Bank of England holds interest rates at 0.75% but says Brexit may cause easing
Two policymakers on the bank’s committee voted for a rate cut but seven voted to maintain current policy
The Bank of England (BoE) has maintained interest rates at 0.75 per cent, but said a rate cut could be imminent if Brexit uncertainty continues to weigh on the UK economy, or if the slowdown in growth fails to stabilise.
These concerns caused two out of nine of the bank's Monetary Policy Committee members — Michael Saunders and Jonathan Haskel — to vote for an interest-rate cut. However, this wasn’t enough to move rates, with the bank committee voting to maintain rates by 7 to 2 votes.
"Quarterly GDP growth is expected to average just 0.2 per cent this year, about half its pace in recent years," BoE governor Mark Carney said in a press conference following publication of the MPC's decision.
"As has been the case for some time, Brexit uncertainties are dominating, weighing particularly hard on business investment which, unusually during an expansion, has contracted in five of the past six quarters," he added.
In its meeting on Thursday, the BoE signalled that a further deterioration in growth could see more policymakers support quantitative easing, where the central bank would buy predetermined amounts of government bonds or other financial assets in order to inject liquidity directly into the economy.
The BoE said its committee also voted unanimously to maintain the stock of corporate bond purchases and UK government bond purchases.
“If global growth fails to stabilise, or if Brexit uncertainty remains entrenched, monetary policy may need to reinforce the expected recovery,” officials said in the summary of the meeting, published on Thursday.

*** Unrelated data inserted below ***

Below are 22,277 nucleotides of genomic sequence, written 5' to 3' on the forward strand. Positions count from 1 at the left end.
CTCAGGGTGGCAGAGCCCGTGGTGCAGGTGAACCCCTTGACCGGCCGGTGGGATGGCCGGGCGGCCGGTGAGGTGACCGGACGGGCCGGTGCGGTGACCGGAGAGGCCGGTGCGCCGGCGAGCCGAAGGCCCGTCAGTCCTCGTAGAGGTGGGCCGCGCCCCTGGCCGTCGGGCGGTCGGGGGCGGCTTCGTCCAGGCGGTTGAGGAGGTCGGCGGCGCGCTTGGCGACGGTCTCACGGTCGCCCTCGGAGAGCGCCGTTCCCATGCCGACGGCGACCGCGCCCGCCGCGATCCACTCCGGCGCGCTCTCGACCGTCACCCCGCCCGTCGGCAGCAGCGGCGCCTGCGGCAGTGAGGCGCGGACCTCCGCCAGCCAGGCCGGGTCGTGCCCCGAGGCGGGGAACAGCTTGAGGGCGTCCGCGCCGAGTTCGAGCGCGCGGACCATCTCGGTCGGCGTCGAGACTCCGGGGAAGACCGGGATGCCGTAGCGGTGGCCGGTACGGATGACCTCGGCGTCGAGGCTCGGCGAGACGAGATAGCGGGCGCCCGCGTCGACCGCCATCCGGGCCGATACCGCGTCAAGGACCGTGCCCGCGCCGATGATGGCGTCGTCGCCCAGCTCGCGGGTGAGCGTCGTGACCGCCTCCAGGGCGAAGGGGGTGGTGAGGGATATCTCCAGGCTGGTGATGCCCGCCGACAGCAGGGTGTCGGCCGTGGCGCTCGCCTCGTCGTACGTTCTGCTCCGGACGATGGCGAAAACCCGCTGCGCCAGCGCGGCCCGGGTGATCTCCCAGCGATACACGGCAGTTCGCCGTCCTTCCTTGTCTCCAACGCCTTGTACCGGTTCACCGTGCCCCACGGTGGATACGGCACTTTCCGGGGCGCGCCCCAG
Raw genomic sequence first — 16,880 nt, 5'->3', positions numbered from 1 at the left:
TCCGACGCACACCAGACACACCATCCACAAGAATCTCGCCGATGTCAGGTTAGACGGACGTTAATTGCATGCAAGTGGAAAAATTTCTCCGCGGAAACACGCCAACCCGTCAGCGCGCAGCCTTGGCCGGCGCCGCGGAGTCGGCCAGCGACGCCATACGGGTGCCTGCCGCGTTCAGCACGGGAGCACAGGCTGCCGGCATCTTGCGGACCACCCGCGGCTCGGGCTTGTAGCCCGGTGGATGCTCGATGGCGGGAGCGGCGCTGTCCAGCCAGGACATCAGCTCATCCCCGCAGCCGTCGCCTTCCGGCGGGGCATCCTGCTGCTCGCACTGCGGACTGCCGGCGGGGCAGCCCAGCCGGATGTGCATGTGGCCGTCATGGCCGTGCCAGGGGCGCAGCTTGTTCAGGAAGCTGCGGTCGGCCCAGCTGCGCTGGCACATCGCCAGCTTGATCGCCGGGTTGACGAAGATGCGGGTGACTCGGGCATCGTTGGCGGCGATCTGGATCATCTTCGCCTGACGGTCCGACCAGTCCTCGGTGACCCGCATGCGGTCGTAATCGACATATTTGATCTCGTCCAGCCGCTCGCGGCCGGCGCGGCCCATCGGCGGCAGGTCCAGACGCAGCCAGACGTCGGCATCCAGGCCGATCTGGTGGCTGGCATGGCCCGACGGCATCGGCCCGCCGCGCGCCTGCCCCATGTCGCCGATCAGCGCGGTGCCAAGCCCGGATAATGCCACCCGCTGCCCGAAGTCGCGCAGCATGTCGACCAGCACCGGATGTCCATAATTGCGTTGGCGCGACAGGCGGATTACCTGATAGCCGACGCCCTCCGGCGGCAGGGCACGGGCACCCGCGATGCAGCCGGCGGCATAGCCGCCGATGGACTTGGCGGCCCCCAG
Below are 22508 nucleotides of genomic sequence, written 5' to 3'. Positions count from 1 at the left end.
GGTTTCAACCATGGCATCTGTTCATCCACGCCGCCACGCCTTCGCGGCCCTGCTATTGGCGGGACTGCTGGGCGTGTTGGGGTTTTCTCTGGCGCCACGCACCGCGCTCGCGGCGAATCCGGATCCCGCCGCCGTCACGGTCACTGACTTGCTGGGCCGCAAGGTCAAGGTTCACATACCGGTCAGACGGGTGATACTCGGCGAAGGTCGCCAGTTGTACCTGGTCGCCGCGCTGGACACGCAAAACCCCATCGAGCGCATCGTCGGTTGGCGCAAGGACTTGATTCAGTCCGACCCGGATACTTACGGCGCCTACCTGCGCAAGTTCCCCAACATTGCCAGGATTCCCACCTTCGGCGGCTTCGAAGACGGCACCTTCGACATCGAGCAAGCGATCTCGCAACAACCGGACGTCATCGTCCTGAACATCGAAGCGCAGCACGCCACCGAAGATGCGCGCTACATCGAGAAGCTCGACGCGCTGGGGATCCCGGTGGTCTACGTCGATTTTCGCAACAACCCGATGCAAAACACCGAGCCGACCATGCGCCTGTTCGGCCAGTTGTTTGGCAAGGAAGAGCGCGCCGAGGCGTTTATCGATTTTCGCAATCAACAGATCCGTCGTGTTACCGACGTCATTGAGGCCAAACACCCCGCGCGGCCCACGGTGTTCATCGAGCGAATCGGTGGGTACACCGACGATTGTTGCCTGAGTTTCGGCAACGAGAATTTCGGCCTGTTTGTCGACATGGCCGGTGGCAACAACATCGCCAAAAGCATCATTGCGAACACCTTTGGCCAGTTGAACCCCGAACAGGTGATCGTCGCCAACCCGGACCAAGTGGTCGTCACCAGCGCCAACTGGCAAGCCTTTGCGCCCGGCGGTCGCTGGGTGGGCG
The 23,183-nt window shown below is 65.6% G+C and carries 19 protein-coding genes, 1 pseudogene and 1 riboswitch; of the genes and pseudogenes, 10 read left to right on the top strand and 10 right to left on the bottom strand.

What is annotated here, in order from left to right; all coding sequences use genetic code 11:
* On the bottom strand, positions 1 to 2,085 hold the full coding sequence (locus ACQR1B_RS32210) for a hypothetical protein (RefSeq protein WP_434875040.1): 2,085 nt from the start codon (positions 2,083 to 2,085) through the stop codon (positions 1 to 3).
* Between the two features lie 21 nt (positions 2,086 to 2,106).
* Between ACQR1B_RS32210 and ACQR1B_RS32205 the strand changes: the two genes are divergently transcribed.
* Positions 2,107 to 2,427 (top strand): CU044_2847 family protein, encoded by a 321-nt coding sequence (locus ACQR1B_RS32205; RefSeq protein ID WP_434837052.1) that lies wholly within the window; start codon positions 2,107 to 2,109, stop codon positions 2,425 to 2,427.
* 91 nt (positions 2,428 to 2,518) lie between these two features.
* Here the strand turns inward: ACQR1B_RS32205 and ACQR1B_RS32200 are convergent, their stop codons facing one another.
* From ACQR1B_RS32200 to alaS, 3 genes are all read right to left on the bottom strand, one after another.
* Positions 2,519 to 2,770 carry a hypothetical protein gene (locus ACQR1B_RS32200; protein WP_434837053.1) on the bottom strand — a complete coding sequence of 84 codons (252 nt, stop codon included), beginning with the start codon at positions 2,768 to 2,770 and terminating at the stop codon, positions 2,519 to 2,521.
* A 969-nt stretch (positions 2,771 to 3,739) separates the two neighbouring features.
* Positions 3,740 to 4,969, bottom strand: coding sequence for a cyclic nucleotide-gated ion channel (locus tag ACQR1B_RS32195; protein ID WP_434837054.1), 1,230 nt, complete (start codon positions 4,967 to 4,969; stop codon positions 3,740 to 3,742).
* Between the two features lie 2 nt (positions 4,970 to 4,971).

In October, the UK and EU agreed a Withdrawal Agreement and Political Declaration as well as a flexible extension of Article 50. As a consequence, the perceived likelihood of a no-deal Brexit has fallen markedly and the sterling exchange rate has appreciated, the BoE said.
The agreements are expected to remove some of the uncertainty facing businesses and households, the MPC said, forecasting that GDP growth is likely to pick up next year, supported by easier UK government fiscal policy and a modest recovery in global growth.
The prospect of lowering interest rates in the near future shows that the BoE is aligning its policy closer to other central banks, including the Federal Reserve and the European Central Bank, which have already cut rates this year.
In its report, the BoE said that the UK's slowdown has also been due to the weakening of the global economy.
The European Commission’s (EC) growth forecasts on the other hand, which were also released on Thursday, were rosier about the UK’s prospects.
The EC said Britain’s economy is set to grow by 1.4 per cent in 2020, up from 1.3 per cent expected in its Spring forecast. Growth in 2019 is still forecast at 1.3 per cent.
The commission’s overall Autumn growth forecasts, however, were quite gloomy. It cut its growth projections for many of the largest European economies, including Germany, France and Italy, citing “an escalation of trade tensions, a near stagnation of international trade and slowing global growth”.
Germany’s growth forecast for this year was cut was cut to to 0.4 per cent from 0.5 per cent, and for next year to 1 per cent, from 1.4 per cent.
France’s 2019 growth forecast has been trimmed to 1.3 per cent, from 1.4 per cent, but maintained at 1.3 per cent for next year.
Italy’s 2020 growth forecast has been almost halved to 0.4 per cent, from 0.7 per cent. The EC still expects growth of just 0.1 per cent this year.
The European Commission added that it thought a no-deal Brexit would only have a “minor” impact on the continent’s economy.
Updated: November 7, 2019 05:56 PM